man lying on a pillow in the dark with question marks surrounding him and a clock pointing at 2:45

Are My Health Concerns Dramatic or Valid?

One of the unfortunate and interesting things about having irritable bowel syndrome is that I have periods in life when I think I’m becoming a hypochondriac. A “hypochondriac” is basically a person who is perceived to be overly concerned and may possibly create radical notions about their health. In other words, sometimes I can be extremely nervous about certain symptoms I experience and unease myself with a notion of having a fatal illness because the pain can truly be that intense and/or unusual. Thus, I end up asking myself and sometimes others, “Am I being too dramatic about my pain or am I valid in how I feel?”

My fear leads to questions

There are a few reasons why this question arises for me. However, the main reason is lack of experience. I haven’t suffered or experienced all there is to pain. What I mean by this is there are different levels of pain, and depending on the amount of exposure over a lifetime, a person’s tolerance can vary. Therefore, if unusual intense pain occurs, sometimes my initial reaction is to overreact and assume the worst.

Could this fear derive from preconditioned ideas or health facts that have been programmed into me over the years? Maybe.

For instance, many of the symptoms I experience with IBS directly overlap with symptoms of colon cancer, but most men don’t begin getting tested for colon cancer until around 50 years old. So, when I bleed more than usual from my anus, I get very anxious and concerned, even though I know having hemorrhoids comes with the IBS territory.

Also, I have a family history of diabetes, and diabetes can potentially lead to heart disease. So, when I get very intense chest pain, I can’t always recognize if it’s simply due to heartburn and indigestion.

Therefore, when I feel strange extreme pain in certain areas of my body, I automatically think I’m becoming a candidate for having a fatal condition and the worst is happening to me rather than the typical IBS symptoms.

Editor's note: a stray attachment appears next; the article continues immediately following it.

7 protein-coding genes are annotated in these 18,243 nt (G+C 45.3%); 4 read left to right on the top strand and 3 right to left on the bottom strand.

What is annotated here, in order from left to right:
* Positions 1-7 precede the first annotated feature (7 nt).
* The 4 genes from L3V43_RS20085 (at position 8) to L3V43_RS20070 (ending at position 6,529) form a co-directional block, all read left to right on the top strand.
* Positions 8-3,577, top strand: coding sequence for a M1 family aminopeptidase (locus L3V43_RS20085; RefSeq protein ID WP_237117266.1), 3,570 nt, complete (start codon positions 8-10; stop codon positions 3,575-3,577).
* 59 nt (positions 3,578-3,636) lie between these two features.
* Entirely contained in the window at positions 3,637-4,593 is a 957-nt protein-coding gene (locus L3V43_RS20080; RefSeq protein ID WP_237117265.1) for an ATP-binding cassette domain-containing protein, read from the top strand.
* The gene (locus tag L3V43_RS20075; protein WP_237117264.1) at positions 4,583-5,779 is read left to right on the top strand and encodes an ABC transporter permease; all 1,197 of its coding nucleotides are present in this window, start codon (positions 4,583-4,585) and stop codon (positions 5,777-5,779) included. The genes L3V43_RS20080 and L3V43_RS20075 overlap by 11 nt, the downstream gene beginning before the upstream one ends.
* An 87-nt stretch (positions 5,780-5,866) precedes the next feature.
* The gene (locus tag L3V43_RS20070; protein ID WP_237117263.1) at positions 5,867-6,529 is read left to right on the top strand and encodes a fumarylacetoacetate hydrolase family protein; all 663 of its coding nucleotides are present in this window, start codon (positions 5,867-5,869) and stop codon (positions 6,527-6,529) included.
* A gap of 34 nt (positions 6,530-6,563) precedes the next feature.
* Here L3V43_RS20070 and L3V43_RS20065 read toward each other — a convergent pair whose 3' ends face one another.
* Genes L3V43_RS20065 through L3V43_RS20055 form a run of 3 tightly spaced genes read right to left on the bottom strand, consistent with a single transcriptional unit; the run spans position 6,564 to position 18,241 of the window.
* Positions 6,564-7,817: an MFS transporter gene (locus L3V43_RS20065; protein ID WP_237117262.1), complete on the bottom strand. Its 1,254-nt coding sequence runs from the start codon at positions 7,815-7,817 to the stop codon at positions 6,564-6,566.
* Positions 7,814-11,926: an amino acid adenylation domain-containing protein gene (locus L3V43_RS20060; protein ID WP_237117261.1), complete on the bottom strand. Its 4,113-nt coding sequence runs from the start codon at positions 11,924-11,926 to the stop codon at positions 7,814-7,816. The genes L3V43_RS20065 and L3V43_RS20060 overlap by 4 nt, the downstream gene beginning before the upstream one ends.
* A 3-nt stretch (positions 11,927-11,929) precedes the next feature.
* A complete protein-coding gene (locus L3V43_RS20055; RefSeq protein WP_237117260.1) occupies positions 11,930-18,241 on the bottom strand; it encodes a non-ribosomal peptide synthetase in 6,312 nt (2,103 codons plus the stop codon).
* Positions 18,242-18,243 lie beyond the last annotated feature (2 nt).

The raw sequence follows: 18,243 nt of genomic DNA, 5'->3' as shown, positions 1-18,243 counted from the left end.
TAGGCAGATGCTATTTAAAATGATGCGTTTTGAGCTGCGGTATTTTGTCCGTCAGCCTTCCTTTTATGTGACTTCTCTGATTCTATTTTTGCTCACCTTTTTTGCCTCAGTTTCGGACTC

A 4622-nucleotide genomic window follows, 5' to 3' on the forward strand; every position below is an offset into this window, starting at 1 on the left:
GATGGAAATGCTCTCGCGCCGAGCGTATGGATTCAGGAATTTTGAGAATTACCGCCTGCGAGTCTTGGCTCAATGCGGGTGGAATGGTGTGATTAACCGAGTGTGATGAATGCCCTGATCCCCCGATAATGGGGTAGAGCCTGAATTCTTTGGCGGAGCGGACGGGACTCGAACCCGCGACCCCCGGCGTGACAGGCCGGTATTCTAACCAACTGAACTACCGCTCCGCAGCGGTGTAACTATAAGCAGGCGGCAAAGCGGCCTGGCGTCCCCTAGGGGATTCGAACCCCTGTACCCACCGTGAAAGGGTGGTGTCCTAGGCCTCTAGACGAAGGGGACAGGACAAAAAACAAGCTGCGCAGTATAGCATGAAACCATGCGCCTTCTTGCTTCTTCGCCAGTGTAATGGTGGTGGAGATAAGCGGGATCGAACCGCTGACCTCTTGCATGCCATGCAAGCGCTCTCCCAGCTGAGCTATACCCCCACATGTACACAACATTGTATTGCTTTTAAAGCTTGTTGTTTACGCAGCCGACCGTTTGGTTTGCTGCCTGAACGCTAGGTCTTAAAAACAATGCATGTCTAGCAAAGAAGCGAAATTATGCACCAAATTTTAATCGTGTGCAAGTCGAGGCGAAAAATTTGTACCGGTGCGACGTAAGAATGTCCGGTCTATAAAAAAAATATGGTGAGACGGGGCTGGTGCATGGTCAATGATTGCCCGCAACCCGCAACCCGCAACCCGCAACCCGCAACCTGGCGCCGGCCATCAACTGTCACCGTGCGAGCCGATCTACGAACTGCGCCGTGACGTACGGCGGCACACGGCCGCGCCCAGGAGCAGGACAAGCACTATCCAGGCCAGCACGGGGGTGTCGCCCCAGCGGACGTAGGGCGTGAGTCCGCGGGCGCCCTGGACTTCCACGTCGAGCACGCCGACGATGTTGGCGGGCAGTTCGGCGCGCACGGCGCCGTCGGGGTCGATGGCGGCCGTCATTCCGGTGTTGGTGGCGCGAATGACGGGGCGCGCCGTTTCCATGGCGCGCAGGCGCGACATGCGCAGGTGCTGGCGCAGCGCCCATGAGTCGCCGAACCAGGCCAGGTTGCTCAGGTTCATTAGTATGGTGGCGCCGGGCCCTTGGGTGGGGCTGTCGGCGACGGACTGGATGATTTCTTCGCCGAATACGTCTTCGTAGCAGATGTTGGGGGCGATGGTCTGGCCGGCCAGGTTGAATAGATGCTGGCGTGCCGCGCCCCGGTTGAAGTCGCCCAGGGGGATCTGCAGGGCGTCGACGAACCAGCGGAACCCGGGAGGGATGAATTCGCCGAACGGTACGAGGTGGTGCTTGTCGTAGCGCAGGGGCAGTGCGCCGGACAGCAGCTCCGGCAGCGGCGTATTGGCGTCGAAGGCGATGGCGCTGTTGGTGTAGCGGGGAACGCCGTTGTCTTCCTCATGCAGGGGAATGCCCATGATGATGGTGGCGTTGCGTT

Does IBS make us hypochondriacs?

Another reason why the question arises for me is due to a lack of guidance from a medical professional. I do think IBS can make any person a hypochondriac because sometimes we go through very odd and painful experiences that can be either hard to describe or comprehend. But, it’s not entirely our fault that we become so scared and nervous because the fact is that there’s still so much to learn about IBS.

So, we assume the unknown could be worse than we imagine, which is why we eventually seek guidance from medical professionals. However, it doesn’t help that many of us don’t actually get the proper medical support simply because many doctors belittle the seriousness of irritable bowel syndrome and/or aren’t even really knowledgeable on the complexity of the disease. Thus, we’re left to our own devices, for the most part, to figure things out, which can make it easy for a lot of us to get scared if we come across misleading information.

IBS pain is still pain

I’ll be honest, there are times when my IBS pain makes me a “hypochondriac”. However, it doesn’t mean I’m not dealing with something seriously painful and debilitating. It’s unfortunate there are times when the pain can get so bad that I think I might be dealing with something other than IBS. Something that could be fatal and no one has picked up on it yet. That’s a valid concern, in my opinion, as I have too much to lose.

Can any of you relate to my article? Do you feel like having IBS can make you a hypochondriac sometimes? Do you think the lack of medical guidance can lead to becoming a hypochondriac at times? Please feel free to share it with us in the comment section below. Thanks for taking the time to read my article and I look forward to reading your comments!

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